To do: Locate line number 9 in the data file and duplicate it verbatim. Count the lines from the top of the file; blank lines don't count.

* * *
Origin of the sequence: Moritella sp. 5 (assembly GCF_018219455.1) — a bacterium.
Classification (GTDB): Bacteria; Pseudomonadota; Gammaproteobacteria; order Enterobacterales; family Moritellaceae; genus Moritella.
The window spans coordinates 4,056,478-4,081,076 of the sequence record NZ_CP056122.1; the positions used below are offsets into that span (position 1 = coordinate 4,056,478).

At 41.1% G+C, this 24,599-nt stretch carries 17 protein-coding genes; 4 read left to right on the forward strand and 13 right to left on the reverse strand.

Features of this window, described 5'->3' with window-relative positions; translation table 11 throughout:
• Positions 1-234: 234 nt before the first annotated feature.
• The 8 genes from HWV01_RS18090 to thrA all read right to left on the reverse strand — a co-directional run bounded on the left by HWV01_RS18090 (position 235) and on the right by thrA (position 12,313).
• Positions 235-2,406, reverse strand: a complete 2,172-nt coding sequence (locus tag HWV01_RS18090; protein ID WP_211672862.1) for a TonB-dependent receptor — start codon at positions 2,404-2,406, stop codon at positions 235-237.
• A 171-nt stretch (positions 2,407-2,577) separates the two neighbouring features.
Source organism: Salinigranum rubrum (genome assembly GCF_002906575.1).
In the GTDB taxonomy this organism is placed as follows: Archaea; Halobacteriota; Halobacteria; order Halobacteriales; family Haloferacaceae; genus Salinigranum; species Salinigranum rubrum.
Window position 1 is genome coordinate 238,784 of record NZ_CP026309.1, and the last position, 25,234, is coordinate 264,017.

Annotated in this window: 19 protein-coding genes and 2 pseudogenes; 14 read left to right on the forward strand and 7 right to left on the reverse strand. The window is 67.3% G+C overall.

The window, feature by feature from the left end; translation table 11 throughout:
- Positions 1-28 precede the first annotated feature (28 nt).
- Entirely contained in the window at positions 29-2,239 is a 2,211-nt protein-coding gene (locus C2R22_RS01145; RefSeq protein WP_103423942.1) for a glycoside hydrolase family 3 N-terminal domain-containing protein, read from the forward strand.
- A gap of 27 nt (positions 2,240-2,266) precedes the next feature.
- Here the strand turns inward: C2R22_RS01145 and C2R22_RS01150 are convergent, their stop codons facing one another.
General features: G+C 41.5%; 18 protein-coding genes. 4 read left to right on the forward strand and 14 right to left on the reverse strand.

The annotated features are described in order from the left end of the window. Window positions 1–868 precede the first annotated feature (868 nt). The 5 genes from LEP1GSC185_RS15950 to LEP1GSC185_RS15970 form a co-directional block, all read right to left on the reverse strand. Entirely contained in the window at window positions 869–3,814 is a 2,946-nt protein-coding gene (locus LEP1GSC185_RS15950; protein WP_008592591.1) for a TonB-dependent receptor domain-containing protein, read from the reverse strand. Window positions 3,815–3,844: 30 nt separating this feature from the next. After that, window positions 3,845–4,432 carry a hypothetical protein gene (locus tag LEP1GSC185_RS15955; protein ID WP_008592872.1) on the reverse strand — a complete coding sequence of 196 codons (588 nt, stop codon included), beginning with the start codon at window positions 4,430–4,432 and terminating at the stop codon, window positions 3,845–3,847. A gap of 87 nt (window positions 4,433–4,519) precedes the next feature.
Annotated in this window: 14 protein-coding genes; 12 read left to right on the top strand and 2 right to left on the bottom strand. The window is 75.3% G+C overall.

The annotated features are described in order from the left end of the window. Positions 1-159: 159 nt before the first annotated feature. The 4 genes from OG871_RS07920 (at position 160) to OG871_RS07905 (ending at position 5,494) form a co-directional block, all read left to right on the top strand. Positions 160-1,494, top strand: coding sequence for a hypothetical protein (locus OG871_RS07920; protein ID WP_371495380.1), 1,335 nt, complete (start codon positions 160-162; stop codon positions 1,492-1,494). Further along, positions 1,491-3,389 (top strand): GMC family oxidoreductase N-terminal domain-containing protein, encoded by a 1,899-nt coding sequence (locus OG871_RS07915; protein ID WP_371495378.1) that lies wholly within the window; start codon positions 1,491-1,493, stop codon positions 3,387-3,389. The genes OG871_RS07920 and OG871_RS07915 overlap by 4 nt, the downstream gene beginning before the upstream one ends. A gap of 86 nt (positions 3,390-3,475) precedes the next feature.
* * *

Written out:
• A 171-nt stretch (positions 2,407-2,577) separates the two neighbouring features.